Monthly Archives: October 2011

3rd Indigenous Music Festival held at Diphu


On the auspicious day of ‘International Day of Non- Violence’, various North East bands came together to appeal for Harmony in the North East Region at KASSA Indoor Stadium, Diphu on October 2 last. The 3rd Indigenous Music Festival was organized by Abiogenesis Society, Dimapur in collaboration with North East Zone Cultural Centre, Ministry Of Culture, Government of India. The previous 1st and 2nd Indigenous Music Festival was held at Dimapur in 2007 and 2009 respectively. The bands that performed in this year’s festival are Ragga Muffin (Diphu), Rokrar (Diphu), Maestro (Halflong), Jambili (Diphu) and Incipit (Nagaland) with Premson Bey taking the microphone as host for the show.

Through this festival, Abiogenesis Society intends to promote indigenous and original music of the North East and at the same time create a platform and showcase upcoming and existing bands and where participating musicians and bands from the region can interact and get to know each other.

Indigenous Music Festival will be an annual event so interested musicians and bands who are into original music can look out for the announcement next year through media.

Assamese mother-daughter performs in Mumbai

Violinist Minoti Khaund andDDaughter Sunita Bhuyan performed the invocation for the Gandhi Jayanti ceremony at Mumbai recently. They presented Vaishnava Janako, Bapu’s favourite bhajan, followed by Raag Khamaj and concluded with a rendition of Raghupati Raghava.

Countdown to Guwahati’s first international music fest begins

Santanu Thakur, Secy to Government of Assam, Departnment of Cultural Affairs, Sports and Youth Welfare, inaugurating the curtain raiser to the 1st Guwahati International Music Festival

Published in The Sentinel on October 10

By our Staff Reporter
GUWAHATI, Oct 9: If you thought that with the end of Durga Puja the festivities were also over, you better think once again. Indian psychedelic rock sensation Menwhopause carried the puja fever to a different pitch altogether in the ROCKTOBER RIFFS – rock of the ages concert held at Shilpgram yesterday. The concert marked the formal countdown to the 1st Guwahati International Music Festival.

The event was formally inaugurated by Secretary to the Government of Assam, Cultural Affairs, Youth Welfare and Sports Department Santanu Thakur. Lauding the efforts of Eastern Beats Music Society towards the promotion and preservation of musical and art forms of the region, he spoke at length about the approaching Guwahati International Music Fest (GIMF). “We are all trying to contribute our might to make this landmark event a huge success,” he said. GIMF, which will be participated by musicians from UK, Nepal, Indonesia, Bollywood, Goa, Kolkata, Bhopal and folk musicians from different parts of the Northeast, is being organized by EBMS in collaboration with the North East Zone Cultural Centre, Dimapur, under the Ministry of Culture, and with the support of the Indian Council for Cultural Relations (ICCR), under the Ministry of External Affairs, Government of India.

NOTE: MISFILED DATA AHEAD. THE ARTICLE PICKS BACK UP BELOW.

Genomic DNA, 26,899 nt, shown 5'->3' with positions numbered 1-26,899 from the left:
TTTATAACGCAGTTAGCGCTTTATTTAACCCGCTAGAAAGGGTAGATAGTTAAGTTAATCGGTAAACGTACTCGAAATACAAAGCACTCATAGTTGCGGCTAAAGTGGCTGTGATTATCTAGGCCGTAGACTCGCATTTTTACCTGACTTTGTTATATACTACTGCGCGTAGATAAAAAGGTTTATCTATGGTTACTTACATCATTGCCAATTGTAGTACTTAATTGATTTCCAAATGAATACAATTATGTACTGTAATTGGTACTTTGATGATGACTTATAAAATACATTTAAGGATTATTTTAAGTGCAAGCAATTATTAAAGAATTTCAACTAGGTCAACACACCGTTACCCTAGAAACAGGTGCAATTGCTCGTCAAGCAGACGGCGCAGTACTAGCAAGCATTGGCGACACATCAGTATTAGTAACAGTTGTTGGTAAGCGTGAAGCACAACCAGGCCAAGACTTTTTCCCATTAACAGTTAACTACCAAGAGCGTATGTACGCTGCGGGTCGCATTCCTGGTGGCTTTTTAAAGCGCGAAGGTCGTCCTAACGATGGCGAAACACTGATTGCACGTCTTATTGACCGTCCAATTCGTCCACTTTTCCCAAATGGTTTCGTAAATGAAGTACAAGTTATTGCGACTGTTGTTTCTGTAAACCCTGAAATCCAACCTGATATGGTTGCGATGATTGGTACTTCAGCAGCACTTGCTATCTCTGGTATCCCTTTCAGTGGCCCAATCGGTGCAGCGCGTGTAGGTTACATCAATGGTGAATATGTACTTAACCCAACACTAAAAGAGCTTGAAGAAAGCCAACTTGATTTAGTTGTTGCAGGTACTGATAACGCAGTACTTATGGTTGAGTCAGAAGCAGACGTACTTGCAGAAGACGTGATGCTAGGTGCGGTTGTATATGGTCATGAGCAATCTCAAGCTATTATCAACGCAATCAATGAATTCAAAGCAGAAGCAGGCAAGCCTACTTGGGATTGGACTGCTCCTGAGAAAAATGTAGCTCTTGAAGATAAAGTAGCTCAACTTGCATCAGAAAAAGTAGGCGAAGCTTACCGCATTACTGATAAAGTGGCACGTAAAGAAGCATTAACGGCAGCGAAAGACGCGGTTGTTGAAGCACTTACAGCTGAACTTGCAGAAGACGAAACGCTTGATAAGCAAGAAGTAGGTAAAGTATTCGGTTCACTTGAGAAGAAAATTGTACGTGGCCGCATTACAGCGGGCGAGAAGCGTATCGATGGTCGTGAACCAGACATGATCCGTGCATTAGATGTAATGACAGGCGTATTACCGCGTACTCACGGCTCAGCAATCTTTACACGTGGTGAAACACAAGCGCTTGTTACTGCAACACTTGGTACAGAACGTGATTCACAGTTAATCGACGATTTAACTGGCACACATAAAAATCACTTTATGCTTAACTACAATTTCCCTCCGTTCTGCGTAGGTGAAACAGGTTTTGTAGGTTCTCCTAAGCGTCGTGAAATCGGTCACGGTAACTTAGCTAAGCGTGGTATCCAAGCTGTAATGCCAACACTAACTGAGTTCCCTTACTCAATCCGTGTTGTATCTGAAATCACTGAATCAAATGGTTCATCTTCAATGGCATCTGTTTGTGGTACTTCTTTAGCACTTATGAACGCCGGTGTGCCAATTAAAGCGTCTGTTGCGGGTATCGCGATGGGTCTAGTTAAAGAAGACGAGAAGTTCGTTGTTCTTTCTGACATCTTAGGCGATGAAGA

Hornbill 2009 winners OFF


Hundreds of people were seen thronging Shilpgram on Saturday to watch the curtain raiser event. The show began with a performance by Nagaland’s top rock outfit Original Fire Factor (OFF). The four member alternative rock outfit is known for their originals and is incidentally, the first band from Nagaland to win the prestigious Hornbill National Rock Contest 2009. Playing a half-hour set of their originals including tracks like Save Me, the band literally brought the crowd alive and set the mood for December running high.

Guwahati-based classic rock bands PROJECT PATKAI and STAGS also performed a set of popular covers, much to the delight of the crowd present – a mixture of both the older and younger generations. “Whether it is the alternative-meet-psychedelia sound of Menwhopause, or the protest brand of retro-rock as espoused by OFF, Rocktober Riffs was rock as it is meant to be,” says Eastern Beats Music Society secretary and creative director of the 1st Guwahati International Music Festival Aiyushman Dutta.

PROJECT PATKAI